England’s deterioration at
international level was confirmed when FIFA’s player of the year shortlist of
23 was announced this week. Not one was an Englishman and that’s despite Wayne
Rooney becoming the highest paid player in the world at $375,000 a week,
England being the home of football since it created the official rules and
league structures at the end of the 19th century and the Premiership is the
richest, most entertaining league in the world.
England supporters must be even
more dismayed by the fact that Fabio Capello, who ‘earns’ $9m annually – which
is double what most of the other top coaches are paid – didn’t make the
shortlist as coach of the year.
The English FA has always been
badly run, made poor decisions and ignored the obvious. One that springs to
mind was not giving Brian Clough the England manager’s job even though he
patently deserved it. Another was keeping Sven Goran Eriksson on for too long,
putting his excessive compensation package ahead of the need to get rid.
Handing the reins to the inept Steve McClaren followed. Letting John Terry get
away with all his indiscretions before the inevitable chop was another. Even
now, the feeling is that Capello has lost the plot but it would be too
expensive to sack him rather than let him muddle through for another two years
and see out his contract. Seems like a really weird cost-cutting measure.
Rooney’s manipulation of his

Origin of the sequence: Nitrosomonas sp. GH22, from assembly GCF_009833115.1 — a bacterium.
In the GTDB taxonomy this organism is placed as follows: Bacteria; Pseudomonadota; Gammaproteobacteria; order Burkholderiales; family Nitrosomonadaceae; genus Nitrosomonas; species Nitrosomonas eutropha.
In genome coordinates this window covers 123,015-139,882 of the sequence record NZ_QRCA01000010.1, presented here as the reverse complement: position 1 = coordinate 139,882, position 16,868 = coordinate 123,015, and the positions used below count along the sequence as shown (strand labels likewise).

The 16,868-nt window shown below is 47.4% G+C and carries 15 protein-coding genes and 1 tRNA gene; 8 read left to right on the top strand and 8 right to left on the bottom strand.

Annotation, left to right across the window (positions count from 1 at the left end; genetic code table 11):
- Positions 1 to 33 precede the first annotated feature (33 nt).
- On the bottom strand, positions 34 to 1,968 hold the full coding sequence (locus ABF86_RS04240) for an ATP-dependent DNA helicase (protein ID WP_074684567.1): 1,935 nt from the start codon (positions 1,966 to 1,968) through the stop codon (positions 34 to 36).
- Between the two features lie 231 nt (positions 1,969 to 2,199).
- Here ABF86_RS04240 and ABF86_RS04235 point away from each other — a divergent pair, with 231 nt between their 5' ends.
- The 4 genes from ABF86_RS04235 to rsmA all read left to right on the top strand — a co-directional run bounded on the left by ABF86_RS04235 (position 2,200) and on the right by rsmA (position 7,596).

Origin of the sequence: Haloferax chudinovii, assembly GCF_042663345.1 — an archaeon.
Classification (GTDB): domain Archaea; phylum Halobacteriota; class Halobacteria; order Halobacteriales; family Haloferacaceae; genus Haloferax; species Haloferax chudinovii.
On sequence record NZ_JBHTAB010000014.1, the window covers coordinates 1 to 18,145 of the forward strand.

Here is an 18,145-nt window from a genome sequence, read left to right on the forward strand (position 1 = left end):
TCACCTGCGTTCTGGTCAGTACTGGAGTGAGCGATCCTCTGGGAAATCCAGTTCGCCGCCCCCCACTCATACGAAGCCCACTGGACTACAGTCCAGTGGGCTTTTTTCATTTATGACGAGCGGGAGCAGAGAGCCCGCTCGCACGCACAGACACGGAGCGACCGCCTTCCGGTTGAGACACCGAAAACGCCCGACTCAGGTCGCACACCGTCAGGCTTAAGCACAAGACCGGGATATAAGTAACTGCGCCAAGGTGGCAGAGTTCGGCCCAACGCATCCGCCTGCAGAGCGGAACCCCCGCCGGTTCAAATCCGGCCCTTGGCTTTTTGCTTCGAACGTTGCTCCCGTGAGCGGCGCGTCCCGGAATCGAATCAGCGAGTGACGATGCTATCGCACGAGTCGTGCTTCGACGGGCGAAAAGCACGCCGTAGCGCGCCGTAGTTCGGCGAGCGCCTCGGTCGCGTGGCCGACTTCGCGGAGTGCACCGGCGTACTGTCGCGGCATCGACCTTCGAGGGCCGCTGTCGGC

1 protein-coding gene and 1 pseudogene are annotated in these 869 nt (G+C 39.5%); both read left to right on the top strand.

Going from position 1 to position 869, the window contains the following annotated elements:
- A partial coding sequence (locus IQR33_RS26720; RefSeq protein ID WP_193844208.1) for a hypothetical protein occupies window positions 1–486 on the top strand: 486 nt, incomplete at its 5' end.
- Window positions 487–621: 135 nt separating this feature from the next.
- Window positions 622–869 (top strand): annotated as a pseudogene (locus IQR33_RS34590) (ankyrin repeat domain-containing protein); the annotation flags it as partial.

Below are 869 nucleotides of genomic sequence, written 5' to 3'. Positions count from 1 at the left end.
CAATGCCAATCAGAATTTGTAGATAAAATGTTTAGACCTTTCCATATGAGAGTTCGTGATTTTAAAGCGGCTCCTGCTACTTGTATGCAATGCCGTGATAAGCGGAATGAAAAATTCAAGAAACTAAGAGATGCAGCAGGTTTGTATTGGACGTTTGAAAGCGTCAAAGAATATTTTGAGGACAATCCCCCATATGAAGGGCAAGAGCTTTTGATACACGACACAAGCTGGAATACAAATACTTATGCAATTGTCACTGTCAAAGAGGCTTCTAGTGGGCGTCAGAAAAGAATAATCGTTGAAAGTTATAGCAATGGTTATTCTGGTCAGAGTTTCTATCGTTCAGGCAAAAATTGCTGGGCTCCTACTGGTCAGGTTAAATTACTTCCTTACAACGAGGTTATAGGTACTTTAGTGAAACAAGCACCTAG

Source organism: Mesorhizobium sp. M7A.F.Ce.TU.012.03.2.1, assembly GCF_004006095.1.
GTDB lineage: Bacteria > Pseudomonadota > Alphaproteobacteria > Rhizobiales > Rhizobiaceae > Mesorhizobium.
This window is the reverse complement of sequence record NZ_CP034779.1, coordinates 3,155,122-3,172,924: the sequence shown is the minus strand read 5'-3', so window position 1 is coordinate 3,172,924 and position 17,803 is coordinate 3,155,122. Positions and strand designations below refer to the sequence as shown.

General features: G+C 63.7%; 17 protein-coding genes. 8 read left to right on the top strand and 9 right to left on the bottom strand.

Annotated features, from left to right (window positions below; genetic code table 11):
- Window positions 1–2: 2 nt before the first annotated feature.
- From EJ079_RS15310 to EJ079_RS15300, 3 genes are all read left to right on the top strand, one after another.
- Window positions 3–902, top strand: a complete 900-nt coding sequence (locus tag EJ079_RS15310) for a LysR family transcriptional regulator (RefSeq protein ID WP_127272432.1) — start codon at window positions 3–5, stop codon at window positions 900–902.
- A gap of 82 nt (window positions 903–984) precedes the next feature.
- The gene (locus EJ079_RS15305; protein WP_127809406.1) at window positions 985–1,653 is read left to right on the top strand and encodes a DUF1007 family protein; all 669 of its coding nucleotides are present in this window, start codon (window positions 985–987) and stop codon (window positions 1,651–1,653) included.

situation at Manchester United to land a king’s ransom set a dangerous
precedence which will definitely be copied by other greedy, self-centred
players in the future, orchestrated by similarly avaricious agents like
Rooney’s Paul Stretford.
England’s 0-0 last dismal showing
against Montenegro a couple of weeks ago was an indication of how far they’ve
sunk. They were deservedly booed off the Wembley pitch. There is little
prospect of improving in the future. Club commitments trump international
success for many England players, agents and directors now and that culture is
unlikely to change for awhile. Yes, England want to do well at international
level but the desire is not matched with common sense tweaking.
Obvious changes would be to have
fewer foreign players in the Premiership so that more Englishmen can play in
the top tier – like world champs Spain ensure in their league. A greater
emphasis on skill and tactical awareness at youth level and not just brawn and
speed is another. Plus fewer club games so that international squads can work
together for longer. Stamping out completely the drinking culture and endless
yob behaviour which Rooney has exemplified repeatedly in recent times wouldn’t